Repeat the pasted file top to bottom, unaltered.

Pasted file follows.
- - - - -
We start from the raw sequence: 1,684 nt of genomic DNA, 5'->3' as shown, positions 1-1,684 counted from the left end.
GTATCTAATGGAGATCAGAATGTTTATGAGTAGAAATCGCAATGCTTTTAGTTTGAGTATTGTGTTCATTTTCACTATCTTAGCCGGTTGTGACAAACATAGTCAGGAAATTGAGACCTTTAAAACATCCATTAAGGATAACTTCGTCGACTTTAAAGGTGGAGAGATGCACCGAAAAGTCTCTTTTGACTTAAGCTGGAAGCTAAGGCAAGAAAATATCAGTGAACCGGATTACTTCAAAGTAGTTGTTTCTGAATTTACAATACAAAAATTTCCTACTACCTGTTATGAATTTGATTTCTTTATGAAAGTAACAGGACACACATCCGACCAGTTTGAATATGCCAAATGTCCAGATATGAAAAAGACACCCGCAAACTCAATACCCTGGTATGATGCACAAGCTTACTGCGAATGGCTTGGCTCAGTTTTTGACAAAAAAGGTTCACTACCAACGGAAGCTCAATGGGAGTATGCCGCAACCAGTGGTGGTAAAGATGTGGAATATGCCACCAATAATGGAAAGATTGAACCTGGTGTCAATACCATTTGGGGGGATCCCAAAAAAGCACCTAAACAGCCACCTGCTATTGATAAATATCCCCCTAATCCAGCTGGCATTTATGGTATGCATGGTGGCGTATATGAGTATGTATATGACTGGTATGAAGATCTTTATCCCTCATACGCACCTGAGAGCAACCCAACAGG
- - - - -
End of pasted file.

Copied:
We start from the raw sequence: 1,684 nt of genomic DNA, 5'->3' as shown, positions 1-1,684 counted from the left end.
GTATCTAATGGAGATCAGAATGTTTATGAGTAGAAATCGCAATGCTTTTAGTTTGAGTATTGTGTTCATTTTCACTATCTTAGCCGGTTGTGACAAACATAGTCAGGAAATTGAGACCTTTAAAACATCCATTAAGGATAACTTCGTCGACTTTAAAGGTGGAGAGATGCACCGAAAAGTCTCTTTTGACTTAAGCTGGAAGCTAAGGCAAGAAAATATCAGTGAACCGGATTACTTCAAAGTAGTTGTTTCTGAATTTACAATACAAAAATTTCCTACTACCTGTTATGAATTTGATTTCTTTATGAAAGTAACAGGACACACATCCGACCAGTTTGAATATGCCAAATGTCCAGATATGAAAAAGACACCCGCAAACTCAATACCCTGGTATGATGCACAAGCTTACTGCGAATGGCTTGGCTCAGTTTTTGACAAAAAAGGTTCACTACCAACGGAAGCTCAATGGGAGTATGCCGCAACCAGTGGTGGTAAAGATGTGGAATATGCCACCAATAATGGAAAGATTGAACCTGGTGTCAATACCATTTGGGGGGATCCCAAAAAAGCACCTAAACAGCCACCTGCTATTGATAAATATCCCCCTAATCCAGCTGGCATTTATGGTATGCATGGTGGCGTATATGAGTATGTATATGACTGGTATGAAGATCTTTATCCCTCATACGCACCTGAGAGCAACCCAACAGG